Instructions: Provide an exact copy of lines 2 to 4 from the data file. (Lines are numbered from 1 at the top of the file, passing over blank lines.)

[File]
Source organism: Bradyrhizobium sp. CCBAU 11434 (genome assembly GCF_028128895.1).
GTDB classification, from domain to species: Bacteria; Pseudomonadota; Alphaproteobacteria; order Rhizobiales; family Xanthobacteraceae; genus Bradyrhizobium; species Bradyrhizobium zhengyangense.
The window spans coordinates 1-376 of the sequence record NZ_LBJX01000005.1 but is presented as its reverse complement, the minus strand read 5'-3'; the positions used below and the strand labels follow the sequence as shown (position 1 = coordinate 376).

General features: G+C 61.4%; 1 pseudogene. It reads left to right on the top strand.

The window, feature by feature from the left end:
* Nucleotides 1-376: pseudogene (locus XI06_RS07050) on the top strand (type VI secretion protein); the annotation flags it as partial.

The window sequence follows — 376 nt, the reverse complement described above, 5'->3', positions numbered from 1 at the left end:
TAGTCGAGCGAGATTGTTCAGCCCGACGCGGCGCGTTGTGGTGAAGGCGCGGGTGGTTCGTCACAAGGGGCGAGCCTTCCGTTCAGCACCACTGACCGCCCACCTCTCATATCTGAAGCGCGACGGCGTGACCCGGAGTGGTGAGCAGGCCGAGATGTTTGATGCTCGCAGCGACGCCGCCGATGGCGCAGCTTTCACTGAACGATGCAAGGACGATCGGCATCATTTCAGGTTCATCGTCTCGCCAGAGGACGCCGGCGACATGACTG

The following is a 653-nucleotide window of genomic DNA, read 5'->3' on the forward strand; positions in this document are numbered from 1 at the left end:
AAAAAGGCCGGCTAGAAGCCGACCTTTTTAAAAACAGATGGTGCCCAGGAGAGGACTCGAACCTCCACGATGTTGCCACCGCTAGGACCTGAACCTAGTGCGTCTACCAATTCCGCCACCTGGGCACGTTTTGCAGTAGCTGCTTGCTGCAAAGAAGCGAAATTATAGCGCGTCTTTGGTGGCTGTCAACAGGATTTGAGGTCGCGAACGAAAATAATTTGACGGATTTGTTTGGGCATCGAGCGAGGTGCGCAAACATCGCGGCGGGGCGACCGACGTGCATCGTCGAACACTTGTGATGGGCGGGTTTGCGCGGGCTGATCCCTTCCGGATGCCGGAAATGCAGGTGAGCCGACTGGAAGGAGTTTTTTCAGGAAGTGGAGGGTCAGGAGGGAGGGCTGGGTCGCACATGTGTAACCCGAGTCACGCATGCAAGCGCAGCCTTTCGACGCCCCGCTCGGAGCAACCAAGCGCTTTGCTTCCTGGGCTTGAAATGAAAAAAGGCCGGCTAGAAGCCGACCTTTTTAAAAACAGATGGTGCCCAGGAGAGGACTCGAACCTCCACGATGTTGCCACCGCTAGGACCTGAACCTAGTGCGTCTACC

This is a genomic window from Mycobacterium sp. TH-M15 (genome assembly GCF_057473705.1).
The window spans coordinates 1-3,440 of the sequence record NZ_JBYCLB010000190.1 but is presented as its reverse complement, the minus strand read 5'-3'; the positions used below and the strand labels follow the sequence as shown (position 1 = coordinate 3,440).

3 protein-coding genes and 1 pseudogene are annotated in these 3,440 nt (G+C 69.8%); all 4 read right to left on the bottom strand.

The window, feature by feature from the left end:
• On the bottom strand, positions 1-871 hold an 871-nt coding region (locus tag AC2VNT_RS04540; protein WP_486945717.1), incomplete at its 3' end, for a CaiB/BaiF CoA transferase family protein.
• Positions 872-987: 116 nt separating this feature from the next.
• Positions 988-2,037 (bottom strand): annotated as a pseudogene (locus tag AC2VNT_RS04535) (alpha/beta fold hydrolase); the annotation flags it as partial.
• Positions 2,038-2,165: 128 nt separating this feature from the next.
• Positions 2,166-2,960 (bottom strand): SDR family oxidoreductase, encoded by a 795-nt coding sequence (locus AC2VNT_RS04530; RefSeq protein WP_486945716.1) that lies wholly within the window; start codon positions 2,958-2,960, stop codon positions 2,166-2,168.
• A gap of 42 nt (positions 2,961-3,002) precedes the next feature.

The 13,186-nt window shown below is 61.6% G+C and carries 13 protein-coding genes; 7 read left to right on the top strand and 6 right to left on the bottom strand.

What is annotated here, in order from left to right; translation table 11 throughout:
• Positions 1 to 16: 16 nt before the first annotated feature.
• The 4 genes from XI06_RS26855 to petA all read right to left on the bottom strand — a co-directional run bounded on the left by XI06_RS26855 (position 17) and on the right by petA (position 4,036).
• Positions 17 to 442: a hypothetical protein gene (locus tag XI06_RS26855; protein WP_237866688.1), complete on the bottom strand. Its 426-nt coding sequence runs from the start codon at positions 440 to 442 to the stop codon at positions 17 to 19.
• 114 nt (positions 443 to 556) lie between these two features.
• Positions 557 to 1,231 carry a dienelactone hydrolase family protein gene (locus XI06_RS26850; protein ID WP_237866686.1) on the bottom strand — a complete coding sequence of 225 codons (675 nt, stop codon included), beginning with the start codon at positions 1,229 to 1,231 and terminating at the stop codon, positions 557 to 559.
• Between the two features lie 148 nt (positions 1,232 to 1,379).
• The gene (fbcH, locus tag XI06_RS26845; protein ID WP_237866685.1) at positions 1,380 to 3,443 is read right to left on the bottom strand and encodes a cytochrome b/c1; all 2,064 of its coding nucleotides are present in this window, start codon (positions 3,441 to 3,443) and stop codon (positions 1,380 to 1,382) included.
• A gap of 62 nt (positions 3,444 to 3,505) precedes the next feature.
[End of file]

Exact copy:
GTDB classification, from domain to species: Bacteria; Pseudomonadota; Alphaproteobacteria; order Rhizobiales; family Xanthobacteraceae; genus Bradyrhizobium; species Bradyrhizobium zhengyangense.
The window spans coordinates 1-376 of the sequence record NZ_LBJX01000005.1 but is presented as its reverse complement, the minus strand read 5'-3'; the positions used below and the strand labels follow the sequence as shown (position 1 = coordinate 376).

General features: G+C 61.4%; 1 pseudogene. It reads left to right on the top strand.